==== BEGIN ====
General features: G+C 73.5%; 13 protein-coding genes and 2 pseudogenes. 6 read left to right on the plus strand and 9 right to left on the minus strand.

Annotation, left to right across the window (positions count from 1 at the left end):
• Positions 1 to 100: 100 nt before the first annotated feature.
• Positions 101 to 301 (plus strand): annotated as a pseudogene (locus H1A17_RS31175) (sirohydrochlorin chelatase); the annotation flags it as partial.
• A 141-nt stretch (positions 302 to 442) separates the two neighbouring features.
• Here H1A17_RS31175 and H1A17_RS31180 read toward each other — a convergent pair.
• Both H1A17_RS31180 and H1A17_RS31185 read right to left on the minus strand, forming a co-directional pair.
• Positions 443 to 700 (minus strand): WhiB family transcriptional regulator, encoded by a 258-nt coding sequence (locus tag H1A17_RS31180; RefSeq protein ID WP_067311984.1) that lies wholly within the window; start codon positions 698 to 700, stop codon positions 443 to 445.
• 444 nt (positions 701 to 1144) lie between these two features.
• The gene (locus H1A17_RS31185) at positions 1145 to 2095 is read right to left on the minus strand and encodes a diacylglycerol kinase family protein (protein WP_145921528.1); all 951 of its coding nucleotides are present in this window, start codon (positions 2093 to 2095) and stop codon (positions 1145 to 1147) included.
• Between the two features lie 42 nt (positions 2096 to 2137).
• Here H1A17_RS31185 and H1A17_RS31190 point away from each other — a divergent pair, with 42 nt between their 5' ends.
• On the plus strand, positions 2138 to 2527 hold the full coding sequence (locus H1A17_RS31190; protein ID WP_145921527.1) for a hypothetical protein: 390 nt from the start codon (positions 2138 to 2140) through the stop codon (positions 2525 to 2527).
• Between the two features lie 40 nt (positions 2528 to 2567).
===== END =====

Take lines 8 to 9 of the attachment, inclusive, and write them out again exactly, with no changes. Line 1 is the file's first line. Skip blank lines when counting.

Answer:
• Positions 443 to 700 (minus strand): WhiB family transcriptional regulator, encoded by a 258-nt coding sequence (locus tag H1A17_RS31180; RefSeq protein ID WP_067311984.1) that lies wholly within the window; start codon positions 698 to 700, stop codon positions 443 to 445.
• 444 nt (positions 701 to 1144) lie between these two features.